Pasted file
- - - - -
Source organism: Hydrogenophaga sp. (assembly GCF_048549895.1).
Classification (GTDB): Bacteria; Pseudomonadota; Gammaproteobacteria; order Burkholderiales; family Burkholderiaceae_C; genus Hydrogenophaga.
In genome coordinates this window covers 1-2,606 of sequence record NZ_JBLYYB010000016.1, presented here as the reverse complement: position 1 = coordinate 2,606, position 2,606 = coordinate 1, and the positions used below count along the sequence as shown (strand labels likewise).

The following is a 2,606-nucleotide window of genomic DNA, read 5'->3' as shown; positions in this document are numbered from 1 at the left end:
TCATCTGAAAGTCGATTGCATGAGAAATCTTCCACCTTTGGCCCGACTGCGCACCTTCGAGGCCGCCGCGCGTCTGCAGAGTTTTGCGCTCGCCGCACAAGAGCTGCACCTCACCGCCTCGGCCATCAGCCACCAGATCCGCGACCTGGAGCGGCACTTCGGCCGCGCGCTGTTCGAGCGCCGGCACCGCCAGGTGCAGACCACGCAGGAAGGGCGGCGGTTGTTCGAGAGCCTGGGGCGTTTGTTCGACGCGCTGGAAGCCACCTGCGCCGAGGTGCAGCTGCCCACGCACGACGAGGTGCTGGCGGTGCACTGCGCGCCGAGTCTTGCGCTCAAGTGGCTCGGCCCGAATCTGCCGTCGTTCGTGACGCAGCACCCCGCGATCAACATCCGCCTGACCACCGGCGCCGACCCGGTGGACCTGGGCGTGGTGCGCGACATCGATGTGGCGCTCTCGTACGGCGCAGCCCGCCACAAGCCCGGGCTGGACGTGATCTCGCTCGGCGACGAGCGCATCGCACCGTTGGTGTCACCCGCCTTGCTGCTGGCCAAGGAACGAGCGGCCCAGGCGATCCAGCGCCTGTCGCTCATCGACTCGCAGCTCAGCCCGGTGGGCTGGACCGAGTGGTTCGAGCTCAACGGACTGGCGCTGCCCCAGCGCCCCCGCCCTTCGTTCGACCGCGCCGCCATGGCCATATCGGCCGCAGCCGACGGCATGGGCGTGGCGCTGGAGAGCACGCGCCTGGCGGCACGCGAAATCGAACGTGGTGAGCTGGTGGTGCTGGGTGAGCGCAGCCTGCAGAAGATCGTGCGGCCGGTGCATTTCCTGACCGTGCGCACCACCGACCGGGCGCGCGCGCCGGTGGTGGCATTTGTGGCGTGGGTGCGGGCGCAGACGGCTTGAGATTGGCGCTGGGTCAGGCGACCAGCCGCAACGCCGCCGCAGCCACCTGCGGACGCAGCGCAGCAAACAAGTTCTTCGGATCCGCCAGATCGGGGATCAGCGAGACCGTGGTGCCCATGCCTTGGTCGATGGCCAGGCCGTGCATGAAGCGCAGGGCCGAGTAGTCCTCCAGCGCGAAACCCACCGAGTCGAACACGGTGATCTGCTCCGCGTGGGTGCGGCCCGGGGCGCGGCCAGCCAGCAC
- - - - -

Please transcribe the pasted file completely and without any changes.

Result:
Source organism: Hydrogenophaga sp. (assembly GCF_048549895.1).
Classification (GTDB): Bacteria; Pseudomonadota; Gammaproteobacteria; order Burkholderiales; family Burkholderiaceae_C; genus Hydrogenophaga.
In genome coordinates this window covers 1-2,606 of sequence record NZ_JBLYYB010000016.1, presented here as the reverse complement: position 1 = coordinate 2,606, position 2,606 = coordinate 1, and the positions used below count along the sequence as shown (strand labels likewise).

The following is a 2,606-nucleotide window of genomic DNA, read 5'->3' as shown; positions in this document are numbered from 1 at the left end:
TCATCTGAAAGTCGATTGCATGAGAAATCTTCCACCTTTGGCCCGACTGCGCACCTTCGAGGCCGCCGCGCGTCTGCAGAGTTTTGCGCTCGCCGCACAAGAGCTGCACCTCACCGCCTCGGCCATCAGCCACCAGATCCGCGACCTGGAGCGGCACTTCGGCCGCGCGCTGTTCGAGCGCCGGCACCGCCAGGTGCAGACCACGCAGGAAGGGCGGCGGTTGTTCGAGAGCCTGGGGCGTTTGTTCGACGCGCTGGAAGCCACCTGCGCCGAGGTGCAGCTGCCCACGCACGACGAGGTGCTGGCGGTGCACTGCGCGCCGAGTCTTGCGCTCAAGTGGCTCGGCCCGAATCTGCCGTCGTTCGTGACGCAGCACCCCGCGATCAACATCCGCCTGACCACCGGCGCCGACCCGGTGGACCTGGGCGTGGTGCGCGACATCGATGTGGCGCTCTCGTACGGCGCAGCCCGCCACAAGCCCGGGCTGGACGTGATCTCGCTCGGCGACGAGCGCATCGCACCGTTGGTGTCACCCGCCTTGCTGCTGGCCAAGGAACGAGCGGCCCAGGCGATCCAGCGCCTGTCGCTCATCGACTCGCAGCTCAGCCCGGTGGGCTGGACCGAGTGGTTCGAGCTCAACGGACTGGCGCTGCCCCAGCGCCCCCGCCCTTCGTTCGACCGCGCCGCCATGGCCATATCGGCCGCAGCCGACGGCATGGGCGTGGCGCTGGAGAGCACGCGCCTGGCGGCACGCGAAATCGAACGTGGTGAGCTGGTGGTGCTGGGTGAGCGCAGCCTGCAGAAGATCGTGCGGCCGGTGCATTTCCTGACCGTGCGCACCACCGACCGGGCGCGCGCGCCGGTGGTGGCATTTGTGGCGTGGGTGCGGGCGCAGACGGCTTGAGATTGGCGCTGGGTCAGGCGACCAGCCGCAACGCCGCCGCAGCCACCTGCGGACGCAGCGCAGCAAACAAGTTCTTCGGATCCGCCAGATCGGGGATCAGCGAGACCGTGGTGCCCATGCCTTGGTCGATGGCCAGGCCGTGCATGAAGCGCAGGGCCGAGTAGTCCTCCAGCGCGAAACCCACCGAGTCGAACACGGTGATCTGCTCCGCGTGGGTGCGGCCCGGGGCGCGGCCAGCCAGCAC